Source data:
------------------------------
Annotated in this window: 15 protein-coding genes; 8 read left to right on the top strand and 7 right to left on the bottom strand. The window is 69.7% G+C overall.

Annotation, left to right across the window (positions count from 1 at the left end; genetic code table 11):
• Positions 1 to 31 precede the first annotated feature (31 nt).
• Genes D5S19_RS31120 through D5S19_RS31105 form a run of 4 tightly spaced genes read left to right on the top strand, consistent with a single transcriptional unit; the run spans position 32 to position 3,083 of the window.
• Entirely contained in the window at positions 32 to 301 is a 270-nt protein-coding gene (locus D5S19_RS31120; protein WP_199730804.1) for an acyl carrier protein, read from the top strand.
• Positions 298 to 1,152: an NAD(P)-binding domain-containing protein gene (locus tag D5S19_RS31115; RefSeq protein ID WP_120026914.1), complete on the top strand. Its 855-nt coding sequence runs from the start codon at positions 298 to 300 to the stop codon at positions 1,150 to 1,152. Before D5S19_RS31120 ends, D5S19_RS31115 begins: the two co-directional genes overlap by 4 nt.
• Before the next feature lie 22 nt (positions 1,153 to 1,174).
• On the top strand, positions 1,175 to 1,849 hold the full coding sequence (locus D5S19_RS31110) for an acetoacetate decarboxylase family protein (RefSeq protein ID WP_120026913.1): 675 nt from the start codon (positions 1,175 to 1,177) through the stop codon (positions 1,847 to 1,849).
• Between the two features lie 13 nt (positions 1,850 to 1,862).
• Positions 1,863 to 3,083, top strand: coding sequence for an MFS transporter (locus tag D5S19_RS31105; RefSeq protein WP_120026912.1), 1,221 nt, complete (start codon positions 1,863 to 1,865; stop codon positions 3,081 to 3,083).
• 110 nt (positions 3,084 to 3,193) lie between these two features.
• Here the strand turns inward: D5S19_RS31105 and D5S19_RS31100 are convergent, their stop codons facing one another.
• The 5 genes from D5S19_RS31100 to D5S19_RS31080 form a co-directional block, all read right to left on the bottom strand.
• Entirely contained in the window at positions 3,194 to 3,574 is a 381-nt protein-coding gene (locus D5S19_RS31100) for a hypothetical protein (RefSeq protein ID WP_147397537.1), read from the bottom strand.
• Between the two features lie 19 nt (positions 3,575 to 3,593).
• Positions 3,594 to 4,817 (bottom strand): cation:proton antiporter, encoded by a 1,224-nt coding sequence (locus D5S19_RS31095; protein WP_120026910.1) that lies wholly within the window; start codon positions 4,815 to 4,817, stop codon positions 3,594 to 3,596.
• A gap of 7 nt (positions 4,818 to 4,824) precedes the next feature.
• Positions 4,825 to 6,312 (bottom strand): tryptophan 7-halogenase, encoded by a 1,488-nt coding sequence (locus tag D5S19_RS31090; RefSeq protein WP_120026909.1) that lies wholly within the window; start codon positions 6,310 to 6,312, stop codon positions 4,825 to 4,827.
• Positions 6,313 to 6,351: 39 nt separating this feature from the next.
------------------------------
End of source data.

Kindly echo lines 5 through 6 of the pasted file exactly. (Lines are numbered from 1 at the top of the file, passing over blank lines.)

• Entirely contained in the window at positions 32 to 301 is a 270-nt protein-coding gene (locus D5S19_RS31120; protein WP_199730804.1) for an acyl carrier protein, read from the top strand.
• Positions 298 to 1,152: an NAD(P)-binding domain-containing protein gene (locus tag D5S19_RS31115; RefSeq protein ID WP_120026914.1), complete on the top strand. Its 855-nt coding sequence runs from the start codon at positions 298 to 300 to the stop codon at positions 1,150 to 1,152. Before D5S19_RS31120 ends, D5S19_RS31115 begins: the two co-directional genes overlap by 4 nt.